Abstract: Despite the central bank's crucial position in the economy, as the issuer of the currency and the body responsible for monetary policy, its preferences regarding currency internationalization and its roles in that process have rarely been analyzed in the literature. This study attempts to fill this critical gap by bringing the central bank into the study of currency internationalization. A conventional understanding of currency internationalization is that it tends to reduce monetary policy autonomy, which implies a natural tendency of the central bank to oppose it. This study shows, however, that currency internationalization does not necessarily reduce the central bank's monetary policy autonomy, and may in fact even strengthen it. It shows that currency internationalization is likely to strengthen the central bank's independence as well. Based on these findings, this study argues that a central bank with weak monetary policy autonomy and low independence is more likely to support the internationalization of its country's currency. These arguments are empirically verified, mainly by in-depth analysis of the case of the People's Bank of China and the renminbi.
    Date: 2016–02
  18. By: Michal Bernad Pietrzak (Nicolaus Copernicus University, Poland); Adam P. Balcerzak (Nicolaus Copernicus University, Poland)
    Abstract: The research objective of the article is to analyse the impact of changes in the level of entrepreneurship and business investments on unemployment in Poland with the application of spatial econometrics methodology. A spatial SAR model was used to model unemployment, since this phenomenon exhibits the presence of positive spatial dependence. The research was done for 66 regions at NUTS 3 level for the year 2015. In order to provide interpretations of the results measures of average impact such as average direct impact, average indirect impact and average induced impact were applied. The obtained results indicate a positive impact of entrepreneurship and investment on decline in unemployment rate and improvement of Poland’s socio-economic situation.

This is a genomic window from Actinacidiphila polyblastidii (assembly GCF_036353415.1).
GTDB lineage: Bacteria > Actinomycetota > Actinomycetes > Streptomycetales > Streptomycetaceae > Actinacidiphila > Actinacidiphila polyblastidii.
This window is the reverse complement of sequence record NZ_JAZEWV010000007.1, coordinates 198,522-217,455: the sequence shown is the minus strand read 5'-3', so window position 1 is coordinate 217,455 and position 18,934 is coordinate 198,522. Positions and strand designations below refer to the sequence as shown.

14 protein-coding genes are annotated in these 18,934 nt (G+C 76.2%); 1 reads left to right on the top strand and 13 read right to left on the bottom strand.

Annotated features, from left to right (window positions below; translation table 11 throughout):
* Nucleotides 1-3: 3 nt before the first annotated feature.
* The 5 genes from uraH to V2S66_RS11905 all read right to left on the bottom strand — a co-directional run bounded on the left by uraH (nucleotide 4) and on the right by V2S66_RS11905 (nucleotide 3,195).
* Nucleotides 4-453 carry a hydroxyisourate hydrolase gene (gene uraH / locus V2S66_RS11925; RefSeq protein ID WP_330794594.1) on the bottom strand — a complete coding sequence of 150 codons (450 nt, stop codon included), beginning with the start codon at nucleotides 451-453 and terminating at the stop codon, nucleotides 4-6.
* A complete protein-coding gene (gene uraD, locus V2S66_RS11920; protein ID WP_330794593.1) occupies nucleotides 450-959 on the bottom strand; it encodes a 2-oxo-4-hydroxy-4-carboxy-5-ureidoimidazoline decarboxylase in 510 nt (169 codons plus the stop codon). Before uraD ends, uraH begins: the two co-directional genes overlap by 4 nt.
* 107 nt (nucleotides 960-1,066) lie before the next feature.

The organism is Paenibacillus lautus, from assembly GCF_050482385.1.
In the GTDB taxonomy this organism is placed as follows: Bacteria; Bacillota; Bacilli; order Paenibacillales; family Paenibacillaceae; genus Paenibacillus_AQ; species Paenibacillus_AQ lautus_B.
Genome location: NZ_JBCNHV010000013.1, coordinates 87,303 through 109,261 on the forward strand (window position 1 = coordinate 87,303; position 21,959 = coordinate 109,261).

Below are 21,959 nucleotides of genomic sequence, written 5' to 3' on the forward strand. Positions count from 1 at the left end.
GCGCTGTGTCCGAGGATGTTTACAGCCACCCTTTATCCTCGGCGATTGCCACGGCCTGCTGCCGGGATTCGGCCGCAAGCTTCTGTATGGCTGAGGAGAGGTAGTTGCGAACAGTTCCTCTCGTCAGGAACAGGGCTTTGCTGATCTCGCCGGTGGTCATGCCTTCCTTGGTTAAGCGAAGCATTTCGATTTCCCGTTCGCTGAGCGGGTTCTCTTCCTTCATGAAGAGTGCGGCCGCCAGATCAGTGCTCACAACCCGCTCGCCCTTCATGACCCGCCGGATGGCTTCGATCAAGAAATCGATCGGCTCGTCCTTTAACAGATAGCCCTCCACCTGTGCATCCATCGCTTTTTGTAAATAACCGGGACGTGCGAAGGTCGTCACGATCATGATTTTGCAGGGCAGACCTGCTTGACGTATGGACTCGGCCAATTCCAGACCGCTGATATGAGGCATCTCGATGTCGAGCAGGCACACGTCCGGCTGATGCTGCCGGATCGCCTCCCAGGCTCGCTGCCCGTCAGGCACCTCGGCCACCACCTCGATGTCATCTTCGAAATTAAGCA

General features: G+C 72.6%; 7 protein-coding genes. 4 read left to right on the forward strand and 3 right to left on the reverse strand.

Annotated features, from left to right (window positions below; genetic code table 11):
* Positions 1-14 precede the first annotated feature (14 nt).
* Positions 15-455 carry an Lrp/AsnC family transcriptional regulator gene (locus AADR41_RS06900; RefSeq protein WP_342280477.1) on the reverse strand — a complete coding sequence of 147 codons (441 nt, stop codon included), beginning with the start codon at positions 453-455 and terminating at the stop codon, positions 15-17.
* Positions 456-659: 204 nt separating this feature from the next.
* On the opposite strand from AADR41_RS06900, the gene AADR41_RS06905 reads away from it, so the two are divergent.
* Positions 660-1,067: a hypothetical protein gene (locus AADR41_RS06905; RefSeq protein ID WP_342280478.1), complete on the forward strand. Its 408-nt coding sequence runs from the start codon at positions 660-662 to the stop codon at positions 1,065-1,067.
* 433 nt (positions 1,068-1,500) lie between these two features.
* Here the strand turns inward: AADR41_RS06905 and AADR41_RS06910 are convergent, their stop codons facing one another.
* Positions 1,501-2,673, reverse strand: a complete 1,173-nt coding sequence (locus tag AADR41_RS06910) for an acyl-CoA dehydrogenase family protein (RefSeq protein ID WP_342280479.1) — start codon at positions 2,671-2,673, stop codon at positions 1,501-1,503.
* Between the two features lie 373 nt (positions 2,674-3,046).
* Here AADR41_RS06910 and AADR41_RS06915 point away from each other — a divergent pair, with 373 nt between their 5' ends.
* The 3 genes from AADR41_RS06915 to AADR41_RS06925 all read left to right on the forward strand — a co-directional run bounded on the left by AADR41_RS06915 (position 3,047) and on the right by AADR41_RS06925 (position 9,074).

Keywords: spatial econometrics, SAR model, spatial dependence, unemployment, entrepreneurship, investments
    JEL: C21 E24
    Date: 2016–02
  19. By: Marek Zinecker (Brno University of Technology, Czech Republic); Adam P. Balcerzak (Nicolaus Copernicus University, Poland); Marcin Faldziñski (Nicolaus Copernicus University, Poland); Michal Bernad Pietrzak (Nicolaus Copernicus University, Poland); Tomáš Meluzín (Brno University of Technology, Czech Republic)